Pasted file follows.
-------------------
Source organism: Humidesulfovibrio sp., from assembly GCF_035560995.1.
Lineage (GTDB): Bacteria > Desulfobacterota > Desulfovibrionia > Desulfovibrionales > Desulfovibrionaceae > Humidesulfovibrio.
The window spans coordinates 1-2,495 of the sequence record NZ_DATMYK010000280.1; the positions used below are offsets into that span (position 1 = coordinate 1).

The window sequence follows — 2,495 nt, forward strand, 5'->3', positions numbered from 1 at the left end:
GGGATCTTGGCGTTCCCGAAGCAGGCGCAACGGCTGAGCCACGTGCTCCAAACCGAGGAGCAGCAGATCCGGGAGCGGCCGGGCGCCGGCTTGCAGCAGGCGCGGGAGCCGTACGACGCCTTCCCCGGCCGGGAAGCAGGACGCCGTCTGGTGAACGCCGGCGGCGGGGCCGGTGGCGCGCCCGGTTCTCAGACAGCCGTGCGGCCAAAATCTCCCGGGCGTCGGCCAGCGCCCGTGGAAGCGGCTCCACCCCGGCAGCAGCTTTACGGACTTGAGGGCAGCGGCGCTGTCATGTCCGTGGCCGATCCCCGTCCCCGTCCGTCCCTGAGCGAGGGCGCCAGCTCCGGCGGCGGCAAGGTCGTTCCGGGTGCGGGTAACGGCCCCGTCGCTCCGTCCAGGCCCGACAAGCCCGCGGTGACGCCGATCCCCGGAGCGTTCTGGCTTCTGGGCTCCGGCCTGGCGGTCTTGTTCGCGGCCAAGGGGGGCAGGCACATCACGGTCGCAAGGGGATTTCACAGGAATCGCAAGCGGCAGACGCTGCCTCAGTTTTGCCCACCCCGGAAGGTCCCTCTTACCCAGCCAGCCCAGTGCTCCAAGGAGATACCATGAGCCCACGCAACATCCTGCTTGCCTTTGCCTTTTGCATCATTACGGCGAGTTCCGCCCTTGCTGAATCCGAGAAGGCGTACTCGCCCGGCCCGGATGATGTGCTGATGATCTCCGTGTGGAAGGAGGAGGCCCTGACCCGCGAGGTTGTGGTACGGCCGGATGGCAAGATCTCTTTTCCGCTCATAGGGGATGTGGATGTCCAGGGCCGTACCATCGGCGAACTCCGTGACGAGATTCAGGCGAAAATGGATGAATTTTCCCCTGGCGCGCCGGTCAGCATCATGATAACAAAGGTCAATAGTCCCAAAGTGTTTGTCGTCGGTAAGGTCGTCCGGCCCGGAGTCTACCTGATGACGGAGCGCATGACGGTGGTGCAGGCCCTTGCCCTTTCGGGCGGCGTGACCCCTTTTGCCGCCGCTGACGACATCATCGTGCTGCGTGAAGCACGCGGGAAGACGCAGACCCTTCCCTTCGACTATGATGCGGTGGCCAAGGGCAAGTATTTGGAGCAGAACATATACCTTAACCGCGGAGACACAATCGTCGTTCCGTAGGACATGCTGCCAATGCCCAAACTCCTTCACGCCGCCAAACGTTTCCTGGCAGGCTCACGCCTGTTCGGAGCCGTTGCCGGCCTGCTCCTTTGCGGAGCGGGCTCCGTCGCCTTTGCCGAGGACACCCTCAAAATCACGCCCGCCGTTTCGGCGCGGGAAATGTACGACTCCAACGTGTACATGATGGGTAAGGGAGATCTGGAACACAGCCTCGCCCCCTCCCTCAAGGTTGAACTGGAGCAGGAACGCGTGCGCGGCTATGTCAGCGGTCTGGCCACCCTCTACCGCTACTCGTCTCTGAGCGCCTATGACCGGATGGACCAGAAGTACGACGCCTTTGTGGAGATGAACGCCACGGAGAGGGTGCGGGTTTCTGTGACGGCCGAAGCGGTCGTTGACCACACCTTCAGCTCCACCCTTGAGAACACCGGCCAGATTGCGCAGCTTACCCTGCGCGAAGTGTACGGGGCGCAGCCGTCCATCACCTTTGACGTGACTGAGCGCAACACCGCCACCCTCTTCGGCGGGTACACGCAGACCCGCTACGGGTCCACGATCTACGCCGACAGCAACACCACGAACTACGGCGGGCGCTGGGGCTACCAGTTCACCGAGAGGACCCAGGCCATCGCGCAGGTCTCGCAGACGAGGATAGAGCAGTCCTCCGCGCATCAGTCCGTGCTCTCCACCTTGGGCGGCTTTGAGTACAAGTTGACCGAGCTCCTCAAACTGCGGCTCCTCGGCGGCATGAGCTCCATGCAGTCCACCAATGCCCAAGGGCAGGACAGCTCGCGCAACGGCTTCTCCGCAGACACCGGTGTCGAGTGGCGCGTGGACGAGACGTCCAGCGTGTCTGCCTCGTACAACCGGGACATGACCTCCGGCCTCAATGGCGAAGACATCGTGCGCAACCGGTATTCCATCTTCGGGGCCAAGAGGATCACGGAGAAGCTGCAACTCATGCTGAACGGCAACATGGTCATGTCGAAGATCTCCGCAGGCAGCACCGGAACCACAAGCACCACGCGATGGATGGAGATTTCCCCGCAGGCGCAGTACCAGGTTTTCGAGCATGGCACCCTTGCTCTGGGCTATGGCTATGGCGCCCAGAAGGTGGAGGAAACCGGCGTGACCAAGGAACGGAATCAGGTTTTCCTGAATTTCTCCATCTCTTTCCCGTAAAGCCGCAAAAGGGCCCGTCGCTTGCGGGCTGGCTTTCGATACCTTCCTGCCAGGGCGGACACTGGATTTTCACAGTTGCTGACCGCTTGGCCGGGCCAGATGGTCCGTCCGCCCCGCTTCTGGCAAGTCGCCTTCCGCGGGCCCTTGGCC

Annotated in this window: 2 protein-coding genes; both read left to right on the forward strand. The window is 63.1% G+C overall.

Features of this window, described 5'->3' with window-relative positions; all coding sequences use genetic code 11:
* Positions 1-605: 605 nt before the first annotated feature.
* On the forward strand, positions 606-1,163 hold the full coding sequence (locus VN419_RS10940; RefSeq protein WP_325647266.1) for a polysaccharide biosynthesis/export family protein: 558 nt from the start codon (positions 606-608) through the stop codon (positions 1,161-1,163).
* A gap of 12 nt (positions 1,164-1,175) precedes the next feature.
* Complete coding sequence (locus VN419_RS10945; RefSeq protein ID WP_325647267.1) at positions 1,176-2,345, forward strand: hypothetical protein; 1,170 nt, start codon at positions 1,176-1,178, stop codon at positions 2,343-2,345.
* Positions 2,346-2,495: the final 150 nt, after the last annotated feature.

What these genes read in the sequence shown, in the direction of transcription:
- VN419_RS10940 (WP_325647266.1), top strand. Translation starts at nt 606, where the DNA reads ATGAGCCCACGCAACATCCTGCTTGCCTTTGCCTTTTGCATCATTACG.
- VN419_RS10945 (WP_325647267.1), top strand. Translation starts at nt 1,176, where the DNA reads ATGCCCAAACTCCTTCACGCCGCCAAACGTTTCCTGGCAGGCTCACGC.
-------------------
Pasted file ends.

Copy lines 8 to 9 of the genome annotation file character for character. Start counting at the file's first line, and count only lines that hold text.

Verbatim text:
* Positions 1-605: 605 nt before the first annotated feature.
* On the forward strand, positions 606-1,163 hold the full coding sequence (locus VN419_RS10940; RefSeq protein WP_325647266.1) for a polysaccharide biosynthesis/export family protein: 558 nt from the start codon (positions 606-608) through the stop codon (positions 1,161-1,163).